Lawmakers, health officials seek to bridge the broadband internet gap in SC

Lawmakers, health officials seek to bridge the broadband internet gap in SC

COLUMBIA, S.C. (WIS) - A lack of broadband internet continues to plague hundreds of thousands of South Carolinians, creating barriers for students trying to learn virtually and for people trying to access healthcare remotely.

On Monday, Senator Lindsey Graham met with healthcare leaders across the state ahead of introducing a bill this week called the Governor’s Broadband Development Fund, which seeks to bridge the broadband internet gaps across the country.

“Can you imagine living your life today without electricity?” Graham said in remarks after the discussion. “If you don’t have broadband, you are in many ways just as in the dark as if you don’t have any electricity in your house.”

Sen. Graham visits UofSC med school to discuss future of telemedicine

The bill gives $10 billion to the Broadband Development Fund and would focus on bringing broadband to areas that don’t have it while reducing the cost of the service. It is co-sponsored by Graham, Sen. Mark Warner (D-VA), and Sen. Tim Scott (R-SC).

South Carolina would receive roughly $170 million from this program. Each state is provided a minimum of $75 million and the rest is distributed on this basis of state population.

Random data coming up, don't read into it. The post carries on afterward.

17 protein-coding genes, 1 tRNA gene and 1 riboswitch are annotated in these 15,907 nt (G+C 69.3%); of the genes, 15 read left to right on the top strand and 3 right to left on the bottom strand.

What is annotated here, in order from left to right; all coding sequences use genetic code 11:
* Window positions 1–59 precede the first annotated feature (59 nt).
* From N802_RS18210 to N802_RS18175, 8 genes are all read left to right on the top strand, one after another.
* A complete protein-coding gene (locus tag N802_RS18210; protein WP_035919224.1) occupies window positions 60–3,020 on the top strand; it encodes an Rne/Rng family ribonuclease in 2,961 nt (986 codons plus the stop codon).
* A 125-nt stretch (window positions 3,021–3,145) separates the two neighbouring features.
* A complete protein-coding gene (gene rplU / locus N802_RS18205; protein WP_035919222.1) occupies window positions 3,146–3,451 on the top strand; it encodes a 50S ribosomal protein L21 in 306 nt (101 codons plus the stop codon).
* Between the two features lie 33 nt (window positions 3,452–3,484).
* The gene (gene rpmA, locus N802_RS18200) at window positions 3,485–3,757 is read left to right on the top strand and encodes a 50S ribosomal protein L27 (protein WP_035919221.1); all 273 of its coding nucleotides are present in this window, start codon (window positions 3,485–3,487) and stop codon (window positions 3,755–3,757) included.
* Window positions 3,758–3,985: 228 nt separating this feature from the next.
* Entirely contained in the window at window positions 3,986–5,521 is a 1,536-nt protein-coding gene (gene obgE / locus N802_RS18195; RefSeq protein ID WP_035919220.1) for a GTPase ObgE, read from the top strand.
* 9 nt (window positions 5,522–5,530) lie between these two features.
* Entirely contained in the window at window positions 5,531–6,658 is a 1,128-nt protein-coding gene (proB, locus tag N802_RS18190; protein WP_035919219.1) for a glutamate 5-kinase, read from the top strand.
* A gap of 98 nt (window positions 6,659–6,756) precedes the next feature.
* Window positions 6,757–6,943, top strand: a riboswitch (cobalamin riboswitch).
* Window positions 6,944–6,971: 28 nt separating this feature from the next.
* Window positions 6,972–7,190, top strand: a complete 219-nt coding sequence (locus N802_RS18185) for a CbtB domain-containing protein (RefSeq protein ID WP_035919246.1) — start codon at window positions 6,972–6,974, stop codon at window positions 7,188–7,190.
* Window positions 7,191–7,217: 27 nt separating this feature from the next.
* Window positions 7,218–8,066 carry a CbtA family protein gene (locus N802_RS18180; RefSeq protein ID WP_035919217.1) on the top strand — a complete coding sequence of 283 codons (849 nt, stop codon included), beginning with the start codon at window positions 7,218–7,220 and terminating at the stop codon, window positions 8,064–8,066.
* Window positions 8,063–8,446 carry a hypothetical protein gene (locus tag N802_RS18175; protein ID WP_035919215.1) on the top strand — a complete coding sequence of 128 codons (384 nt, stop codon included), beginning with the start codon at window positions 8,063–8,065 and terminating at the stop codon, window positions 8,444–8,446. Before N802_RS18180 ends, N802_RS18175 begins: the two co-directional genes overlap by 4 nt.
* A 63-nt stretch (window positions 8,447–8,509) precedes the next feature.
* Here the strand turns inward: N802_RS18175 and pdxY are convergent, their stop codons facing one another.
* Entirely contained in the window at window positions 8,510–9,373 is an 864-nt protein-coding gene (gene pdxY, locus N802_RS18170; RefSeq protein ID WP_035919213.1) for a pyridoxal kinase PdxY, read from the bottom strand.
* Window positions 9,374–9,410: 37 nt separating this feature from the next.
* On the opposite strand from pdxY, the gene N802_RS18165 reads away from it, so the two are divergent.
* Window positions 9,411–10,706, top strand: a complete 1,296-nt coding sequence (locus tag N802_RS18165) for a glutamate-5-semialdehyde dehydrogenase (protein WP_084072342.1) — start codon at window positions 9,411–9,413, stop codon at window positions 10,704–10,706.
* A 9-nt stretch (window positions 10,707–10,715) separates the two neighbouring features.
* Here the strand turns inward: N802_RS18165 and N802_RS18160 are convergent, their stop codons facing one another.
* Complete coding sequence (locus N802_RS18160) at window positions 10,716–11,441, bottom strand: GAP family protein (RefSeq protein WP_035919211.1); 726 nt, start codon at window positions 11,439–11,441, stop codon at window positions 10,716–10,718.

It will allow Governor Henry McMaster to speed up the development of broadband in areas where there is the greatest need, provide free or reduced cost for broadband service, as well as other community center improvements.

The Federal Communications Commission reports that about 21 million Americans do not have access to high-speed internet right now with about 650,000 in South Carolina.

On Monday, officials discussed the crucial role telemedicine has played during the pandemic, and how every South Carolina needs broadband internet to have access to it.

“This, to me, is an absolute medical essential requirement to have broadband throughout the country to expand on telemedicine. The benefits of this technology are endless and, when it comes to schools and distance learning, you need it there just as much as you do on the health side,” Graham said.

A spokesperson for the South Carolina Telehealth Alliance said the number of telehealth visits has skyrocketed in recent months, with there being over 350,000 telehealth visits during the month of April.

The South Carolina Telehealth Alliance said there were about half a million telehealth visits for the entire year of 2019.

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